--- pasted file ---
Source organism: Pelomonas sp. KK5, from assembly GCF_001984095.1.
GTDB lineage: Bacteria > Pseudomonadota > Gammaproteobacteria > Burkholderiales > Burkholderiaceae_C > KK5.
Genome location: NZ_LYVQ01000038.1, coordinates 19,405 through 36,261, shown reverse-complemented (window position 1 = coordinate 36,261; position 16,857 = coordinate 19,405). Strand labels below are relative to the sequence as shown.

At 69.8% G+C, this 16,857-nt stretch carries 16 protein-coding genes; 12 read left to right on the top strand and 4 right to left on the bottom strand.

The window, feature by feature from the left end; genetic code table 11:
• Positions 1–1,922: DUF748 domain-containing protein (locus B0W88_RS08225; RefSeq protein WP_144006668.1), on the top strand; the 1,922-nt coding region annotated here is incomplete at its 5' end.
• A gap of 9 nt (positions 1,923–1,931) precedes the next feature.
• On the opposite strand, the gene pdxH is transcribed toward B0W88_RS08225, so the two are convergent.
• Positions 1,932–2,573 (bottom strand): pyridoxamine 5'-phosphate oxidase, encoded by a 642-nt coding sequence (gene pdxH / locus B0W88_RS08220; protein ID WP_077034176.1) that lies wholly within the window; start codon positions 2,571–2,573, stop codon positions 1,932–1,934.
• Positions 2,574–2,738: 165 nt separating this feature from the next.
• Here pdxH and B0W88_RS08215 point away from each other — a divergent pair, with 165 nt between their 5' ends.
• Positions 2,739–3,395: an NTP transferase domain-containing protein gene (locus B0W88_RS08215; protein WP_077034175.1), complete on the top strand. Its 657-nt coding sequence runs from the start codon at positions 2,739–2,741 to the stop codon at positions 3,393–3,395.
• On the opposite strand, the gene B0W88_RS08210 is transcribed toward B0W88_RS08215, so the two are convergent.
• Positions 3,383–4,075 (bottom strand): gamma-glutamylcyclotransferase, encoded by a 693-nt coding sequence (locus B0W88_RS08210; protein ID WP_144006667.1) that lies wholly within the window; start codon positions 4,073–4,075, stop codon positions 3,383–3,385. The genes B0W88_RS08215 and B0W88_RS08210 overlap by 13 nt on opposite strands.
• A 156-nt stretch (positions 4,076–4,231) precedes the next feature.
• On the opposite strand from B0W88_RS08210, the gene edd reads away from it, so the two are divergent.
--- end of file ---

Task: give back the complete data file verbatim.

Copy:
Source organism: Pelomonas sp. KK5, from assembly GCF_001984095.1.
GTDB lineage: Bacteria > Pseudomonadota > Gammaproteobacteria > Burkholderiales > Burkholderiaceae_C > KK5.
Genome location: NZ_LYVQ01000038.1, coordinates 19,405 through 36,261, shown reverse-complemented (window position 1 = coordinate 36,261; position 16,857 = coordinate 19,405). Strand labels below are relative to the sequence as shown.

At 69.8% G+C, this 16,857-nt stretch carries 16 protein-coding genes; 12 read left to right on the top strand and 4 right to left on the bottom strand.

The window, feature by feature from the left end; genetic code table 11:
• Positions 1–1,922: DUF748 domain-containing protein (locus B0W88_RS08225; RefSeq protein WP_144006668.1), on the top strand; the 1,922-nt coding region annotated here is incomplete at its 5' end.
• A gap of 9 nt (positions 1,923–1,931) precedes the next feature.
• On the opposite strand, the gene pdxH is transcribed toward B0W88_RS08225, so the two are convergent.
• Positions 1,932–2,573 (bottom strand): pyridoxamine 5'-phosphate oxidase, encoded by a 642-nt coding sequence (gene pdxH / locus B0W88_RS08220; protein ID WP_077034176.1) that lies wholly within the window; start codon positions 2,571–2,573, stop codon positions 1,932–1,934.
• Positions 2,574–2,738: 165 nt separating this feature from the next.
• Here pdxH and B0W88_RS08215 point away from each other — a divergent pair, with 165 nt between their 5' ends.
• Positions 2,739–3,395: an NTP transferase domain-containing protein gene (locus B0W88_RS08215; protein WP_077034175.1), complete on the top strand. Its 657-nt coding sequence runs from the start codon at positions 2,739–2,741 to the stop codon at positions 3,393–3,395.
• On the opposite strand, the gene B0W88_RS08210 is transcribed toward B0W88_RS08215, so the two are convergent.
• Positions 3,383–4,075 (bottom strand): gamma-glutamylcyclotransferase, encoded by a 693-nt coding sequence (locus B0W88_RS08210; protein ID WP_144006667.1) that lies wholly within the window; start codon positions 4,073–4,075, stop codon positions 3,383–3,385. The genes B0W88_RS08215 and B0W88_RS08210 overlap by 13 nt on opposite strands.
• A 156-nt stretch (positions 4,076–4,231) precedes the next feature.
• On the opposite strand from B0W88_RS08210, the gene edd reads away from it, so the two are divergent.